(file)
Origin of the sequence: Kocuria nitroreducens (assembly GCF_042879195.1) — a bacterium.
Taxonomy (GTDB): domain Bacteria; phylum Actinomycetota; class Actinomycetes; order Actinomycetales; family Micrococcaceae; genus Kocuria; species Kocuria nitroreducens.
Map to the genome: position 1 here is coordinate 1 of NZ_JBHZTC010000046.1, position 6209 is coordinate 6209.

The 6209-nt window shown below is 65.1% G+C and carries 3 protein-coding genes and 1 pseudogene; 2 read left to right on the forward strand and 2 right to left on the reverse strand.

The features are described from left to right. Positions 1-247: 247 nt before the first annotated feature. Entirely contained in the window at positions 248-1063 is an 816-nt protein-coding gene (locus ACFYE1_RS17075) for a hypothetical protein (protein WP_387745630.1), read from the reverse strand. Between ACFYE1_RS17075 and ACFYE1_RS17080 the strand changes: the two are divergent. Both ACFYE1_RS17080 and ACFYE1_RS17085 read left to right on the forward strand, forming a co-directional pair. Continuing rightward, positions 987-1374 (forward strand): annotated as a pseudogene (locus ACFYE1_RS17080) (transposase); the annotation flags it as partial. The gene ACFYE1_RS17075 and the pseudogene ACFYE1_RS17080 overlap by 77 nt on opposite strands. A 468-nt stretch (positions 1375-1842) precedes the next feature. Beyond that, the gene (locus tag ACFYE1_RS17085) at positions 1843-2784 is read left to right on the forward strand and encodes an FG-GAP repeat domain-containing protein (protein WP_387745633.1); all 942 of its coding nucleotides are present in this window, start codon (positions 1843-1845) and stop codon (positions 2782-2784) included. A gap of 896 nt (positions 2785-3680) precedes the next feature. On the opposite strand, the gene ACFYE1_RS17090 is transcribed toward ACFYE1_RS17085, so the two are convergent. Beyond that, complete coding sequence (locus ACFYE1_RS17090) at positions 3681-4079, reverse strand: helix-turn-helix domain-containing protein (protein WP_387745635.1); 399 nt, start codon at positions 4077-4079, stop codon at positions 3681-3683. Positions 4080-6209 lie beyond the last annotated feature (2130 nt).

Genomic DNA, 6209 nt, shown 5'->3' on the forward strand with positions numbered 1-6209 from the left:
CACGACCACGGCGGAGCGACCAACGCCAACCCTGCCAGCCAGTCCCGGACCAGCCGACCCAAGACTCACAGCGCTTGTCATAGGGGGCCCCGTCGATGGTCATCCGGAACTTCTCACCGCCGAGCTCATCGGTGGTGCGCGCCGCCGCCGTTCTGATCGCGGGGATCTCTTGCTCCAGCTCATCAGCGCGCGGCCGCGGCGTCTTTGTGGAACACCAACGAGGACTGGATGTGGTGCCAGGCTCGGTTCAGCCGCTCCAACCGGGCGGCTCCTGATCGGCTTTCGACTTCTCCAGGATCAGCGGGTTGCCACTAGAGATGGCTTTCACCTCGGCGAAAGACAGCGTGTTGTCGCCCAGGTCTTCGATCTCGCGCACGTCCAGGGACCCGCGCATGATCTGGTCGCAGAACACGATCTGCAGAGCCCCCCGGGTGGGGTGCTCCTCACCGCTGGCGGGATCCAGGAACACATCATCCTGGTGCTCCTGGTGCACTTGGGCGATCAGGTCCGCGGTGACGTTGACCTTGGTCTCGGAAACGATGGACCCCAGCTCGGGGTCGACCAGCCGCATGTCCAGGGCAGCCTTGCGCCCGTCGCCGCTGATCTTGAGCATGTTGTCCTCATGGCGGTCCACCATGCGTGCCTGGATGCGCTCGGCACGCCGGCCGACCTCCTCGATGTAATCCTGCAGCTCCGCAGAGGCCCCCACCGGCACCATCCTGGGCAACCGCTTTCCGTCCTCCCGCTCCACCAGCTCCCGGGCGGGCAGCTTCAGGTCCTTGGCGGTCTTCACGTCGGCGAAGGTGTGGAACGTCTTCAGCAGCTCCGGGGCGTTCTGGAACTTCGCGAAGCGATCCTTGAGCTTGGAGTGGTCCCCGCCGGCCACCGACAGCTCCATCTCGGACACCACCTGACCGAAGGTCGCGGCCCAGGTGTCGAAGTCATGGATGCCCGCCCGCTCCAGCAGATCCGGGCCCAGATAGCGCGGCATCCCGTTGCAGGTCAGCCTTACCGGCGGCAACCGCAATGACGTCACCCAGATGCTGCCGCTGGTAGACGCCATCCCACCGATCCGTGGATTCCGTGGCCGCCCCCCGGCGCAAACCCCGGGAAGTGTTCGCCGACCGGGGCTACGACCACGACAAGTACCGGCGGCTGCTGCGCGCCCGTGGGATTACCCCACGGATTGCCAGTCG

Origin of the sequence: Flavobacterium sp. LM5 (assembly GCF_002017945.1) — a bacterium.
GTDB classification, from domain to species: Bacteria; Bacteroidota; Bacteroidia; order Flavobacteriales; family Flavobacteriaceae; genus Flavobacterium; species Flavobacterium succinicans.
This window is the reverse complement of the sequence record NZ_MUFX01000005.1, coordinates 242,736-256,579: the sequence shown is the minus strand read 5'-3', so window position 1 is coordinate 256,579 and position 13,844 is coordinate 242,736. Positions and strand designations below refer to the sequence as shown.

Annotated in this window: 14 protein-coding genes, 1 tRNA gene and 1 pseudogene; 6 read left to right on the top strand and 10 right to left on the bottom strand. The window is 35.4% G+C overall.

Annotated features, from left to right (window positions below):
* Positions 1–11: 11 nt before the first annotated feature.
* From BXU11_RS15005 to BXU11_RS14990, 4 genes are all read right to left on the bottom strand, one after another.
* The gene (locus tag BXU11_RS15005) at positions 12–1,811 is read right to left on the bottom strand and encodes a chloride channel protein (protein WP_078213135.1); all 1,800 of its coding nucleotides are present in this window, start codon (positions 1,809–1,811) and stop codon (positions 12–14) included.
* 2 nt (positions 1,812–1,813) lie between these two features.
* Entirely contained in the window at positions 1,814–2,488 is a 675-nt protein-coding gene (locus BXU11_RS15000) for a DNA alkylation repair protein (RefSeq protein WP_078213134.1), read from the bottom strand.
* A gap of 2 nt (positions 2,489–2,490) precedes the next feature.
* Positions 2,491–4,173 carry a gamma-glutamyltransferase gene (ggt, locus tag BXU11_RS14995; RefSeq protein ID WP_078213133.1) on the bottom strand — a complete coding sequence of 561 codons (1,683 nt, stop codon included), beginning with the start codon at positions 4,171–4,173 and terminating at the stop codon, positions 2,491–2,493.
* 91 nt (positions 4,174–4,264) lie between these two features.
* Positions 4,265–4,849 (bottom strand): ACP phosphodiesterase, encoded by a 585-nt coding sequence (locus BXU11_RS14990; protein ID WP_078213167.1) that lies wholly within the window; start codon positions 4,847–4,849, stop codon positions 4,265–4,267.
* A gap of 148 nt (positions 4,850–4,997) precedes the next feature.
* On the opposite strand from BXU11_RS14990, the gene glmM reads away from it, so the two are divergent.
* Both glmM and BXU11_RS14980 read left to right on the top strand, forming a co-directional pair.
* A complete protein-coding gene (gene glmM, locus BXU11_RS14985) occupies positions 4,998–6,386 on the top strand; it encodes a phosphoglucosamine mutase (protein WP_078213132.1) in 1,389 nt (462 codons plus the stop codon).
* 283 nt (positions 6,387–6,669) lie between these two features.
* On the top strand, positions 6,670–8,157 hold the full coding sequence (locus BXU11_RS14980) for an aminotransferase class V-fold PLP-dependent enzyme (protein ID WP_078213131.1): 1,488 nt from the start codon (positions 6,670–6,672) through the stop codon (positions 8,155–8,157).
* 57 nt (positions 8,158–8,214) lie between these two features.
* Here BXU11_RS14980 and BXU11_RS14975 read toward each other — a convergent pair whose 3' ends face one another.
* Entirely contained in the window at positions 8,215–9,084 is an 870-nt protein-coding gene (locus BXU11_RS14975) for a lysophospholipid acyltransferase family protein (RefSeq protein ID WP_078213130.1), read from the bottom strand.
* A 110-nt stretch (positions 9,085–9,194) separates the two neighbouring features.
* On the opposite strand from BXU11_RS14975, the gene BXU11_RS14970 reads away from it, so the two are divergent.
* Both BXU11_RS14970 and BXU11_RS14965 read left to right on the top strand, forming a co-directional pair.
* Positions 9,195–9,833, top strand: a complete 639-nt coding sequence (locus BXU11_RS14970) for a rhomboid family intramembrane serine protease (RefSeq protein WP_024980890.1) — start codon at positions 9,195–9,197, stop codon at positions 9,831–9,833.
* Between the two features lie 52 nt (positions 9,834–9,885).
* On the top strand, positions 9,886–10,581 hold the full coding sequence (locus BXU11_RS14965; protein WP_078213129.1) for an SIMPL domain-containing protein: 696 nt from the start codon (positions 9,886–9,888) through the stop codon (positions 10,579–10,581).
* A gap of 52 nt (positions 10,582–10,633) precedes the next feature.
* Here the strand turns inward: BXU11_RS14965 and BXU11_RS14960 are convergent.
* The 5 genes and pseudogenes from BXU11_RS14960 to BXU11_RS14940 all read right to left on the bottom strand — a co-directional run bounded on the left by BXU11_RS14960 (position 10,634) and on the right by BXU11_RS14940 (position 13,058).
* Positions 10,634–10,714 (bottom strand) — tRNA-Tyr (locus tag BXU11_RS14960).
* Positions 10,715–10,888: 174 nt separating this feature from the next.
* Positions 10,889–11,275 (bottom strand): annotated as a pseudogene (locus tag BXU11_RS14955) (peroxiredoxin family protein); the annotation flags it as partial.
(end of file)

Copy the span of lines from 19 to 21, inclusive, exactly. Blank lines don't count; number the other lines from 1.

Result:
* Positions 2,491–4,173 carry a gamma-glutamyltransferase gene (ggt, locus tag BXU11_RS14995; RefSeq protein ID WP_078213133.1) on the bottom strand — a complete coding sequence of 561 codons (1,683 nt, stop codon included), beginning with the start codon at positions 4,171–4,173 and terminating at the stop codon, positions 2,491–2,493.
* 91 nt (positions 4,174–4,264) lie between these two features.
* Positions 4,265–4,849 (bottom strand): ACP phosphodiesterase, encoded by a 585-nt coding sequence (locus BXU11_RS14990; protein ID WP_078213167.1) that lies wholly within the window; start codon positions 4,847–4,849, stop codon positions 4,265–4,267.